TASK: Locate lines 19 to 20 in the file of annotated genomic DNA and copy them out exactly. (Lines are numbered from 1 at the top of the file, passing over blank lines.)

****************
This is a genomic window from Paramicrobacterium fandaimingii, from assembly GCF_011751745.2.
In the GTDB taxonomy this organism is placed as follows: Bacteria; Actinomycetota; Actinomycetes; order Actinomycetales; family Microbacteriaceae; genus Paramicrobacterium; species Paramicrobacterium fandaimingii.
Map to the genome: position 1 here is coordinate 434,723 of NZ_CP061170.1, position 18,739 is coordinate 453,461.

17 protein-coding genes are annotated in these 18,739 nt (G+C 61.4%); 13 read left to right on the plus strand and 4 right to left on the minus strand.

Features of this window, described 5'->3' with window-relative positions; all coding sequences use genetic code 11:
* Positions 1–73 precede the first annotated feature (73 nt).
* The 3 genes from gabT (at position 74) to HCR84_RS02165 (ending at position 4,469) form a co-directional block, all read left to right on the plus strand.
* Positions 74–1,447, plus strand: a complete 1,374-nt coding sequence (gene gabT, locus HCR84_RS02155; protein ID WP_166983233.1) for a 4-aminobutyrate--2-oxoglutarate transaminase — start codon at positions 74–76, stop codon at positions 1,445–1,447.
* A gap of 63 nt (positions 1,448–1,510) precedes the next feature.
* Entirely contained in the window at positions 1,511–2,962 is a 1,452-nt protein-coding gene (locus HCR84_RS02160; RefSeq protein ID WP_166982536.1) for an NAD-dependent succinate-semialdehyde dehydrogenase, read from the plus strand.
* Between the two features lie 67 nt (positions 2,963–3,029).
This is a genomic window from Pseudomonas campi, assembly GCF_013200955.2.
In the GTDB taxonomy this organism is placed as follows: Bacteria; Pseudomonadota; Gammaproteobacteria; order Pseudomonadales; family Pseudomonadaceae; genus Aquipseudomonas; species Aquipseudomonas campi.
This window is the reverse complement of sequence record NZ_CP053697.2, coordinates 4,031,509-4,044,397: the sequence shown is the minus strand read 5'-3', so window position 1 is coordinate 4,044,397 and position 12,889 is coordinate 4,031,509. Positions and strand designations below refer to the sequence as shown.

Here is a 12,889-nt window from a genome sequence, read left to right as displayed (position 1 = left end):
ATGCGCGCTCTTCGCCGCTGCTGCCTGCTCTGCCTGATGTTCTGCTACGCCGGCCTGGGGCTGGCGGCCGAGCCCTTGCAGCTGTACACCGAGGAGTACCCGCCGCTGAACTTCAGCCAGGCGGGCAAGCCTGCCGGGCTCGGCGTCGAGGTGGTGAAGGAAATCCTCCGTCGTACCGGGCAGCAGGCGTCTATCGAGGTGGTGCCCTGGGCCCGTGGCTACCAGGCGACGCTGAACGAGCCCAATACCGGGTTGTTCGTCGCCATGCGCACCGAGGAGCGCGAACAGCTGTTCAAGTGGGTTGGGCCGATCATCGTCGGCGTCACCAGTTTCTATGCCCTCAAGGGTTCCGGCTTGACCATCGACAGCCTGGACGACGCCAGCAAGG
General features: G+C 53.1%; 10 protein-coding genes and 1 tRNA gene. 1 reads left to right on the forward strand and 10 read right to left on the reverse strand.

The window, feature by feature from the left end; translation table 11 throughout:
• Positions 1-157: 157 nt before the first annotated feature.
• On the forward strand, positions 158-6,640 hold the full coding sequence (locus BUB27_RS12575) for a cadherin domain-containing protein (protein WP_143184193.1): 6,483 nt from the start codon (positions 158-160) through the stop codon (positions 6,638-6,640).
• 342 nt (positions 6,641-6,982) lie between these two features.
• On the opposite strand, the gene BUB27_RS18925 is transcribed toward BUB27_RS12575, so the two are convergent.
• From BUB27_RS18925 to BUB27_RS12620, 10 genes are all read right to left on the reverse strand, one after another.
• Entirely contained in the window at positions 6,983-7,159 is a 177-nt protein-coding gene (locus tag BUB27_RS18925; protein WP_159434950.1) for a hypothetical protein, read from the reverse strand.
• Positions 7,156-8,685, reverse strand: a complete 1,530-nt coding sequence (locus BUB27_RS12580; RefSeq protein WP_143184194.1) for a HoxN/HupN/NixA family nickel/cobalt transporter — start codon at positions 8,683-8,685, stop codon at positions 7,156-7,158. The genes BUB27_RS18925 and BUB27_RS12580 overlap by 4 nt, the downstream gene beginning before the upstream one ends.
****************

• Positions 1-157: 157 nt before the first annotated feature.
• On the forward strand, positions 158-6,640 hold the full coding sequence (locus BUB27_RS12575) for a cadherin domain-containing protein (protein WP_143184193.1): 6,483 nt from the start codon (positions 158-160) through the stop codon (positions 6,638-6,640).